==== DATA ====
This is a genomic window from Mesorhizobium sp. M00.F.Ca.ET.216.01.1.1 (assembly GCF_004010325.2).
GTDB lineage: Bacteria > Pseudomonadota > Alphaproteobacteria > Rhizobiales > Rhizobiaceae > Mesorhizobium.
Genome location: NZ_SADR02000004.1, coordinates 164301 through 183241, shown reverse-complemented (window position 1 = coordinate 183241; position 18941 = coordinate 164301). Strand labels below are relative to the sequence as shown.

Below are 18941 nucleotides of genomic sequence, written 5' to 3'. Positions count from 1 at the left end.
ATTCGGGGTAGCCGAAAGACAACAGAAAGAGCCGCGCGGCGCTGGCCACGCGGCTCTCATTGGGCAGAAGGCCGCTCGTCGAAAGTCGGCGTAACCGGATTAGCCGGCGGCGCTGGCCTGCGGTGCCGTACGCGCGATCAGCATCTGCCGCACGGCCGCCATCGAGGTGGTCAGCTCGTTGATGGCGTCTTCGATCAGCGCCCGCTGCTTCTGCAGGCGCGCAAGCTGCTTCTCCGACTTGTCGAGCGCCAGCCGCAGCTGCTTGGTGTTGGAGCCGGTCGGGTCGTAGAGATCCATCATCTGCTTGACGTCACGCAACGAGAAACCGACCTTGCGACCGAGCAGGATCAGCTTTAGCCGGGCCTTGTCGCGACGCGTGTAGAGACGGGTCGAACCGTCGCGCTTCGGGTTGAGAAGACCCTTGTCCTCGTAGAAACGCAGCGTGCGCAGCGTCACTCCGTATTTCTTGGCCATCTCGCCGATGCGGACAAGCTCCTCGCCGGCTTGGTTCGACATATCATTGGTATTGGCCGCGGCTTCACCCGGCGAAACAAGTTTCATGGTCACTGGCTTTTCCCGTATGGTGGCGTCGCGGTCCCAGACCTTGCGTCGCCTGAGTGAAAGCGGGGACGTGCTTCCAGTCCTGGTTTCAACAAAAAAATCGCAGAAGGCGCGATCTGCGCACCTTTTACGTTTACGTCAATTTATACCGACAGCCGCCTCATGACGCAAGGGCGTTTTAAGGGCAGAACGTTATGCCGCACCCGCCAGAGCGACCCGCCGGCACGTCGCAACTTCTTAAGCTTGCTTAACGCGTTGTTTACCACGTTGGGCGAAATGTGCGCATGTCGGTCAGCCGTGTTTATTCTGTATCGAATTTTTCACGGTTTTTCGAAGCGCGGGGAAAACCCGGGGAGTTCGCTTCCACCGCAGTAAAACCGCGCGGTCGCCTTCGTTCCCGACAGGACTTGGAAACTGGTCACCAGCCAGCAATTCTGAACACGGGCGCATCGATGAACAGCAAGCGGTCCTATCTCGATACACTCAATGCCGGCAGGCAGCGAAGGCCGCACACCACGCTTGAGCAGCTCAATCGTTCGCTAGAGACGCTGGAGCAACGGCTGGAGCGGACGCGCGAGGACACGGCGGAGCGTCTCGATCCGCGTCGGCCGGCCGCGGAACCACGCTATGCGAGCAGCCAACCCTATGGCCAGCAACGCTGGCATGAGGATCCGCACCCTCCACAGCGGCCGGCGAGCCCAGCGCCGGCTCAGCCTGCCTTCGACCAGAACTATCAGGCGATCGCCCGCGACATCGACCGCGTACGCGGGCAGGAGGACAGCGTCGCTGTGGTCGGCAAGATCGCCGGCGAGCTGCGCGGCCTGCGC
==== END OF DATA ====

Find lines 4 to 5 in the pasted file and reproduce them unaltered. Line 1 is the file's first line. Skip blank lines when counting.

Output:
Below are 18941 nucleotides of genomic sequence, written 5' to 3'. Positions count from 1 at the left end.
ATTCGGGGTAGCCGAAAGACAACAGAAAGAGCCGCGCGGCGCTGGCCACGCGGCTCTCATTGGGCAGAAGGCCGCTCGTCGAAAGTCGGCGTAACCGGATTAGCCGGCGGCGCTGGCCTGCGGTGCCGTACGCGCGATCAGCATCTGCCGCACGGCCGCCATCGAGGTGGTCAGCTCGTTGATGGCGTCTTCGATCAGCGCCCGCTGCTTCTGCAGGCGCGCAAGCTGCTTCTCCGACTTGTCGAGCGCCAGCCGCAGCTGCTTGGTGTTGGAGCCGGTCGGGTCGTAGAGATCCATCATCTGCTTGACGTCACGCAACGAGAAACCGACCTTGCGACCGAGCAGGATCAGCTTTAGCCGGGCCTTGTCGCGACGCGTGTAGAGACGGGTCGAACCGTCGCGCTTCGGGTTGAGAAGACCCTTGTCCTCGTAGAAACGCAGCGTGCGCAGCGTCACTCCGTATTTCTTGGCCATCTCGCCGATGCGGACAAGCTCCTCGCCGGCTTGGTTCGACATATCATTGGTATTGGCCGCGGCTTCACCCGGCGAAACAAGTTTCATGGTCACTGGCTTTTCCCGTATGGTGGCGTCGCGGTCCCAGACCTTGCGTCGCCTGAGTGAAAGCGGGGACGTGCTTCCAGTCCTGGTTTCAACAAAAAAATCGCAGAAGGCGCGATCTGCGCACCTTTTACGTTTACGTCAATTTATACCGACAGCCGCCTCATGACGCAAGGGCGTTTTAAGGGCAGAACGTTATGCCGCACCCGCCAGAGCGACCCGCCGGCACGTCGCAACTTCTTAAGCTTGCTTAACGCGTTGTTTACCACGTTGGGCGAAATGTGCGCATGTCGGTCAGCCGTGTTTATTCTGTATCGAATTTTTCACGGTTTTTCGAAGCGCGGGGAAAACCCGGGGAGTTCGCTTCCACCGCAGTAAAACCGCGCGGTCGCCTTCGTTCCCGACAGGACTTGGAAACTGGTCACCAGCCAGCAATTCTGAACACGGGCGCATCGATGAACAGCAAGCGGTCCTATCTCGATACACTCAATGCCGGCAGGCAGCGAAGGCCGCACACCACGCTTGAGCAGCTCAATCGTTCGCTAGAGACGCTGGAGCAACGGCTGGAGCGGACGCGCGAGGACACGGCGGAGCGTCTCGATCCGCGTCGGCCGGCCGCGGAACCACGCTATGCGAGCAGCCAACCCTATGGCCAGCAACGCTGGCATGAGGATCCGCACCCTCCACAGCGGCCGGCGAGCCCAGCGCCGGCTCAGCCTGCCTTCGACCAGAACTATCAGGCGATCGCCCGCGACATCGACCGCGTACGCGGGCAGGAGGACAGCGTCGCTGTGGTCGGCAAGATCGCCGGCGAGCTGCGCGGCCTGCGC